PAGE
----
Education Information

22 November 1996


Table of Contents


Precollege Programs

Particles and Interactions Workshop for Teachers*

During the summer, SLAC offers a two week program on particle physics for high school and college teachers. The morning program consists of presentations and demonstrations from SLAC physicists. In the afternoons, teachers work in small groups to develop related classroom activities. Applications are due in March of each year and selection is made by early April. The program pays a stipend and course credit is available through Stanford's Continuing Studies Program. Contact the Education Office at SLAC for further details.

Teacher Research Associates (TRAC)*

Teachers participate in laboratory research for 6-8 weeks during the summer. Some positions are for applicants from a national pool, while other positions are reserved for California teachers. For information on California applications, contact the Education Office.

National TRAC applications are available in the summer of each year and are due by mid-October for consideration for the following summer. For further information on national applications, please contact

Associated Western Universities (AWU)
4190 South Highland Drive
Salt Lake City, Utah 84124
telephone 801-273-8900
fax 801-277-5632

*Note: Funding for the workshop and TRAC is doubtful. Contact Education Office for updates.

BASTEC (Bay Area Science and Technology Education Collaboration)

BASTEC is an educational collaboration of four national laboratories (SLAC, Lawrence Berkeley Laboratory, Lawrence Livermore Laboratory and Sandia National Laboratory) and the Oakland Unified School District. The objectives of the collaborative are to provide scientific expertise to the BASTEC curriculum committee and to help implement a kindergarten-12th grade science curriculum for the schools. Various workshops and an annual conference are provided for teachers in the Oakland District. Contact the Pre-College Coordinator at LBL for further details.

Equipment Donations

Teachers at public schools can now request SLAC/DOE equipment donations for schools. Surplus equipment includes such items as old computers, modems, printers, power supplies, and oscilloscopes. Office equipment is also available: desks, chairs, and other furniture. Teachers must fill out request forms and then pick up or arrange for delivery of items at the school's expense. Contact the Education Office for necessary forms and list of available equipment.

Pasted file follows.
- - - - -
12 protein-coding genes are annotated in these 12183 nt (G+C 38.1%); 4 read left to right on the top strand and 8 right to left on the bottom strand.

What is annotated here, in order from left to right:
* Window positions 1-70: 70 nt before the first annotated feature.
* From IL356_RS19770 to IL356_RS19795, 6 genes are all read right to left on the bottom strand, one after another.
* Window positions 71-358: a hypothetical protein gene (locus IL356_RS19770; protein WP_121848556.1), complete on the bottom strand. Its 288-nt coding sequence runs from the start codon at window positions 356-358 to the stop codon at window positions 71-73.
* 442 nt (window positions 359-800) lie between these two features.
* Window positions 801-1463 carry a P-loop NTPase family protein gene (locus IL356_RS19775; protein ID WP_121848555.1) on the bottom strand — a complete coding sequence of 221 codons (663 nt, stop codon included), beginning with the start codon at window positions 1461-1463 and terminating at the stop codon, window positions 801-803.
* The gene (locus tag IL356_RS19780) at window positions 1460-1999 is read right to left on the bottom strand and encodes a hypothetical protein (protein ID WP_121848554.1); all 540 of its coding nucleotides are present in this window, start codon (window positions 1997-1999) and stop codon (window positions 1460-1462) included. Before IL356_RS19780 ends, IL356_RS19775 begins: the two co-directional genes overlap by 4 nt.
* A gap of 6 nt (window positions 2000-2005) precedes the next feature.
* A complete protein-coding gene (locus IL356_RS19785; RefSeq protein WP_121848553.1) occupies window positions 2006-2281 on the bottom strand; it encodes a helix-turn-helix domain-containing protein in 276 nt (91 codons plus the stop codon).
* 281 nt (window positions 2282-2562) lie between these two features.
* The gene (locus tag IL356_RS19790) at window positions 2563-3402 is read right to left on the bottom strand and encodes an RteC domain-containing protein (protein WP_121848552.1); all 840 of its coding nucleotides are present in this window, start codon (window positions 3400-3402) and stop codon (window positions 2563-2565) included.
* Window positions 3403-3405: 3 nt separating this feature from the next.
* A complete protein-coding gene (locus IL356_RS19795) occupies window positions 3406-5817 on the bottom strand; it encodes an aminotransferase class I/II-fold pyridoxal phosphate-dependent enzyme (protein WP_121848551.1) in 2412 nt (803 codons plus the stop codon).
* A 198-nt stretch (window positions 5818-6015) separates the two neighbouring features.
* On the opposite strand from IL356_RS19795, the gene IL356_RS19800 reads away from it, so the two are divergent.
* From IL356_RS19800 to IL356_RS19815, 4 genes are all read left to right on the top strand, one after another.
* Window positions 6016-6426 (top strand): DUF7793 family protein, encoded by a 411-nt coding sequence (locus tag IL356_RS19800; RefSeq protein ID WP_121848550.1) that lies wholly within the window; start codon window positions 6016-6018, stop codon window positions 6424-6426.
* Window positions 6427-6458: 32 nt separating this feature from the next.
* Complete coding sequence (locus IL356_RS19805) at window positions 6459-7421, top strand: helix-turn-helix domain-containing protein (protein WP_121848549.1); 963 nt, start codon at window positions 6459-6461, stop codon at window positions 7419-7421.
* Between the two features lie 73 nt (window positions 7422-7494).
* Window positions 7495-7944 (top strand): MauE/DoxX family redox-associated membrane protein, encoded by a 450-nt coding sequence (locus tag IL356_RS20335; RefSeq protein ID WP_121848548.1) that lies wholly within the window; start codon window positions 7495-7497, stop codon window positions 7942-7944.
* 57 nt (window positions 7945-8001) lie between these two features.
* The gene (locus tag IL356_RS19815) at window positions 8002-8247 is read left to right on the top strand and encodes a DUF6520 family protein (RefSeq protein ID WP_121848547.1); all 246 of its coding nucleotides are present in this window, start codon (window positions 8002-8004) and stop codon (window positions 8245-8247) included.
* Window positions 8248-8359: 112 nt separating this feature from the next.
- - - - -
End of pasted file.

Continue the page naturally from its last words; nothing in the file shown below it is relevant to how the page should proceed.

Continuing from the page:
College and Graduate Programs

Summer Internships in Science & Engineering (SISE)

1996 SISE participants pose with 1976 Nobel Laureaute and SLAC Director, Burton Richter 1996 summer interns at their Stanford University housing

SISE is a lecture and research participation program for undergraduate students who are traditionally underrepresented in science, such as women, and some minority groups. It is designed to encourage these students to pursue careers in science. From a national applicant pool, approximately 20 students are selected to spend 8 weeks at SLAC during the summer under the supervision of laboratory scientists.

Click below to download a copy of the SISE Application Packet to your computer. This 11-page document is available in the following formats:

  1. Microsoft Word for Macintosh 5.0 (.Hqx)
  2. Microsoft Word for Macintosh 6.0 (.Hqx)
  3. Microsoft Word for Windows 7.0 (.ZIP)
  4. WordPerfect for Windows 6.0 (.ZIP)
  5. PostScript (.ps, file size ca. 2M)
  6. Portable Document Format (.pdf)
Note: PDF files are viewable on and printable from most browsers using the Acrobat Reader as a helper application. The Macintosh files have been compressed using binhex, the Windows files using PKZIP.
If you are not able to get a copy of the SISE application Packet through any of the formats above please send email to the Summer Internships in Science and Engineering (kmac@slac.stanford.edu) to have the application packet mailed or faxed to you, or call 415-926-2265 for more information.